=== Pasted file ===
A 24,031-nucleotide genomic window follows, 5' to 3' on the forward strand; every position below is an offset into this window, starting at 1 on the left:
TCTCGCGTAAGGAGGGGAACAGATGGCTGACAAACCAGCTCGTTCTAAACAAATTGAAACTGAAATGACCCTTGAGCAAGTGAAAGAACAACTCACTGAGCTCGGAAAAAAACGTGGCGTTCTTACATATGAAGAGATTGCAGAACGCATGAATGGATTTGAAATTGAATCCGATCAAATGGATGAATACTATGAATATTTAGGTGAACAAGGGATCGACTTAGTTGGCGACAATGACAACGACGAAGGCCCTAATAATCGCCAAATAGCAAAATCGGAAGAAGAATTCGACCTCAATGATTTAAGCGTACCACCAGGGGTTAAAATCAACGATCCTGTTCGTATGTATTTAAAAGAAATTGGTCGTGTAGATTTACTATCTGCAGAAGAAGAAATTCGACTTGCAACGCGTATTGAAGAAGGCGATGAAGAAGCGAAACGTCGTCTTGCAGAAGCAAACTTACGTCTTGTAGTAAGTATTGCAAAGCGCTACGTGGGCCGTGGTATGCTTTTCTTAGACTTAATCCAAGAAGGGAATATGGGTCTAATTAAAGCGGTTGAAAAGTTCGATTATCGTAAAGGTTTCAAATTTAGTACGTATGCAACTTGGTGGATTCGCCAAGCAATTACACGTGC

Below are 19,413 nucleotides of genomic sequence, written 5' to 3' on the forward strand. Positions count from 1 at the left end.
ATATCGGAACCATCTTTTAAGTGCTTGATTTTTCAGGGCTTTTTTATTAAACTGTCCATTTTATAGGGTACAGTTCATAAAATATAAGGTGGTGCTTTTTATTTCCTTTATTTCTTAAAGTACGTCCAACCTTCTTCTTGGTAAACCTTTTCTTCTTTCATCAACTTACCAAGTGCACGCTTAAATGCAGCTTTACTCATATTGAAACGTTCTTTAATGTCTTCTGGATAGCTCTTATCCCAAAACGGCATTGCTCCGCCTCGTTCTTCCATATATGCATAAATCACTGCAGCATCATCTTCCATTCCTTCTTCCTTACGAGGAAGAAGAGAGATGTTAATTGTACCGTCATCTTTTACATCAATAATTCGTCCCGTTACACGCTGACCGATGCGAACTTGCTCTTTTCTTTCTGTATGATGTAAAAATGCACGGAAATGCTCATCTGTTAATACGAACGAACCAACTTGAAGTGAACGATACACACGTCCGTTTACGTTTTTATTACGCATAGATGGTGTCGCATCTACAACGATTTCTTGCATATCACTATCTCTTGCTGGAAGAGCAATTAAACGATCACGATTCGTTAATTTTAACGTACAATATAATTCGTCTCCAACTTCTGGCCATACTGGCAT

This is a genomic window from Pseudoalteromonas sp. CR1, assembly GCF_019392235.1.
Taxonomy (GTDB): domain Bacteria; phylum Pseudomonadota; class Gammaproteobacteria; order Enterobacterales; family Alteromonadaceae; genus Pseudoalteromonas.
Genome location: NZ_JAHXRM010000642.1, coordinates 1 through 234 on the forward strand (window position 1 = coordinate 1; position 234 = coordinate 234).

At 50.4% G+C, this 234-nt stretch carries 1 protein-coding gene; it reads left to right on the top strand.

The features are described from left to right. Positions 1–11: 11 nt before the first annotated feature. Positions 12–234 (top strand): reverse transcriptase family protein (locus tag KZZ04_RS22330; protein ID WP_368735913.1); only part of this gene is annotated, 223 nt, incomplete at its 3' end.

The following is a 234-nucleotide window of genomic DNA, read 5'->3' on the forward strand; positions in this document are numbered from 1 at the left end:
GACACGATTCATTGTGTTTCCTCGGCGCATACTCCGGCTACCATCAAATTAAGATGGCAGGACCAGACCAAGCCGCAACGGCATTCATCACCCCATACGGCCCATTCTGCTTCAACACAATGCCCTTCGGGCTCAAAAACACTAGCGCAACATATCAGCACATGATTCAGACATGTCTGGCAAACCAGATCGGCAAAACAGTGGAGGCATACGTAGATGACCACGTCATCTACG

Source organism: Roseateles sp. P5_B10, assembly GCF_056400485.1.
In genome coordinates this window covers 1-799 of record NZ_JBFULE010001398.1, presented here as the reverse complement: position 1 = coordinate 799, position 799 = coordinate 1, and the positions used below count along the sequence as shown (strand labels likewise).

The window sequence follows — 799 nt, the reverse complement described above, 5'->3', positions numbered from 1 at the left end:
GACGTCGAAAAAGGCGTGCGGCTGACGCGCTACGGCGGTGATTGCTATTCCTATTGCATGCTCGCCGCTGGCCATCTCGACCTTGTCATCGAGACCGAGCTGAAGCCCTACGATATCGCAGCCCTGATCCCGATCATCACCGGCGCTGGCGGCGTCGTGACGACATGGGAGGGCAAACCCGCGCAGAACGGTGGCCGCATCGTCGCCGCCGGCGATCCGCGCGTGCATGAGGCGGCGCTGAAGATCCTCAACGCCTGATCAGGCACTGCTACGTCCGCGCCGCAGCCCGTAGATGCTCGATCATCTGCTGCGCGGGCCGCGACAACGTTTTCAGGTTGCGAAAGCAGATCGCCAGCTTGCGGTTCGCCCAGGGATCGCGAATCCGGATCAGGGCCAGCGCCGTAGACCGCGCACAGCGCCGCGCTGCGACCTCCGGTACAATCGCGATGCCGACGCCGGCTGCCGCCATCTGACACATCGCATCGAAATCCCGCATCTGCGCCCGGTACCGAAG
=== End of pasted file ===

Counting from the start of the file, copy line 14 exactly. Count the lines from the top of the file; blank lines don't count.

The window sequence follows — 799 nt, the reverse complement described above, 5'->3', positions numbered from 1 at the left end: